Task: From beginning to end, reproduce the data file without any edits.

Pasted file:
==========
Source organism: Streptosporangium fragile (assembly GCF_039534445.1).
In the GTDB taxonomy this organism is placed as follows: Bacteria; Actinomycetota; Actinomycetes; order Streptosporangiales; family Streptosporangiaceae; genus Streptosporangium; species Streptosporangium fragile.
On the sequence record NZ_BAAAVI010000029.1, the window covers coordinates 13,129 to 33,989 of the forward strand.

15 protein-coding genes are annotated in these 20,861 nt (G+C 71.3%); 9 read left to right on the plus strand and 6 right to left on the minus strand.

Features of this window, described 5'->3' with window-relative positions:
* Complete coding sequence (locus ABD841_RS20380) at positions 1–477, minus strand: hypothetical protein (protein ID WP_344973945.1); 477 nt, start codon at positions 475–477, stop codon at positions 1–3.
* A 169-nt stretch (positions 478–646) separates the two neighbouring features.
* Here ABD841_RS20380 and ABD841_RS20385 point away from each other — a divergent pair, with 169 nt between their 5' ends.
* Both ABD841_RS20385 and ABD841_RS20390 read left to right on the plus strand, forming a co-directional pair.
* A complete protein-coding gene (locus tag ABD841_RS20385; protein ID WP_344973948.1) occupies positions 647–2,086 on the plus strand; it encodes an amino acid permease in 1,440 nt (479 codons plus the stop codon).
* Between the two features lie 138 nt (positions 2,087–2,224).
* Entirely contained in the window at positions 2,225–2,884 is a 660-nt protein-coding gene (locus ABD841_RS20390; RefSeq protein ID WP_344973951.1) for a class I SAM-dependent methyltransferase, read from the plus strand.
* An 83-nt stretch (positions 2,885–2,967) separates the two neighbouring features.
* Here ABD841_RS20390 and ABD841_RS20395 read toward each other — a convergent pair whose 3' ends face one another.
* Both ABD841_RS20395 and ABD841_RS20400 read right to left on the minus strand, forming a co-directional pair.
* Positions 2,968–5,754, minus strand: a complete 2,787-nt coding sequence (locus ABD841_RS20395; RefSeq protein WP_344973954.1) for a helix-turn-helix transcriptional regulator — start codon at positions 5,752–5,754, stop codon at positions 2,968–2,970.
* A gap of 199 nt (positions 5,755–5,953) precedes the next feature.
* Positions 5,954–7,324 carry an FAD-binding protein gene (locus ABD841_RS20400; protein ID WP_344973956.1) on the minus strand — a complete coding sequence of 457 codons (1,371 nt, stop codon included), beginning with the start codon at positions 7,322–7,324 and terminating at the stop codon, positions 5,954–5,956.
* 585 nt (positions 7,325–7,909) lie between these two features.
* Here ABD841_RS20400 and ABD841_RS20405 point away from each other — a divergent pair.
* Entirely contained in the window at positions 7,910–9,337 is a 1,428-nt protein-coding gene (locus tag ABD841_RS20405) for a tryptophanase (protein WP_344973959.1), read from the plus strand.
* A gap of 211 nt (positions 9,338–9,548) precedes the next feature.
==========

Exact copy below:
Source organism: Streptosporangium fragile (assembly GCF_039534445.1).
In the GTDB taxonomy this organism is placed as follows: Bacteria; Actinomycetota; Actinomycetes; order Streptosporangiales; family Streptosporangiaceae; genus Streptosporangium; species Streptosporangium fragile.
On the sequence record NZ_BAAAVI010000029.1, the window covers coordinates 13,129 to 33,989 of the forward strand.

15 protein-coding genes are annotated in these 20,861 nt (G+C 71.3%); 9 read left to right on the plus strand and 6 right to left on the minus strand.

Features of this window, described 5'->3' with window-relative positions:
* Complete coding sequence (locus ABD841_RS20380) at positions 1–477, minus strand: hypothetical protein (protein ID WP_344973945.1); 477 nt, start codon at positions 475–477, stop codon at positions 1–3.
* A 169-nt stretch (positions 478–646) separates the two neighbouring features.
* Here ABD841_RS20380 and ABD841_RS20385 point away from each other — a divergent pair, with 169 nt between their 5' ends.
* Both ABD841_RS20385 and ABD841_RS20390 read left to right on the plus strand, forming a co-directional pair.
* A complete protein-coding gene (locus tag ABD841_RS20385; protein ID WP_344973948.1) occupies positions 647–2,086 on the plus strand; it encodes an amino acid permease in 1,440 nt (479 codons plus the stop codon).
* Between the two features lie 138 nt (positions 2,087–2,224).
* Entirely contained in the window at positions 2,225–2,884 is a 660-nt protein-coding gene (locus ABD841_RS20390; RefSeq protein ID WP_344973951.1) for a class I SAM-dependent methyltransferase, read from the plus strand.
* An 83-nt stretch (positions 2,885–2,967) separates the two neighbouring features.
* Here ABD841_RS20390 and ABD841_RS20395 read toward each other — a convergent pair whose 3' ends face one another.
* Both ABD841_RS20395 and ABD841_RS20400 read right to left on the minus strand, forming a co-directional pair.
* Positions 2,968–5,754, minus strand: a complete 2,787-nt coding sequence (locus ABD841_RS20395; RefSeq protein WP_344973954.1) for a helix-turn-helix transcriptional regulator — start codon at positions 5,752–5,754, stop codon at positions 2,968–2,970.
* A gap of 199 nt (positions 5,755–5,953) precedes the next feature.
* Positions 5,954–7,324 carry an FAD-binding protein gene (locus ABD841_RS20400; protein ID WP_344973956.1) on the minus strand — a complete coding sequence of 457 codons (1,371 nt, stop codon included), beginning with the start codon at positions 7,322–7,324 and terminating at the stop codon, positions 5,954–5,956.
* 585 nt (positions 7,325–7,909) lie between these two features.
* Here ABD841_RS20400 and ABD841_RS20405 point away from each other — a divergent pair.
* Entirely contained in the window at positions 7,910–9,337 is a 1,428-nt protein-coding gene (locus tag ABD841_RS20405) for a tryptophanase (protein WP_344973959.1), read from the plus strand.
* A gap of 211 nt (positions 9,338–9,548) precedes the next feature.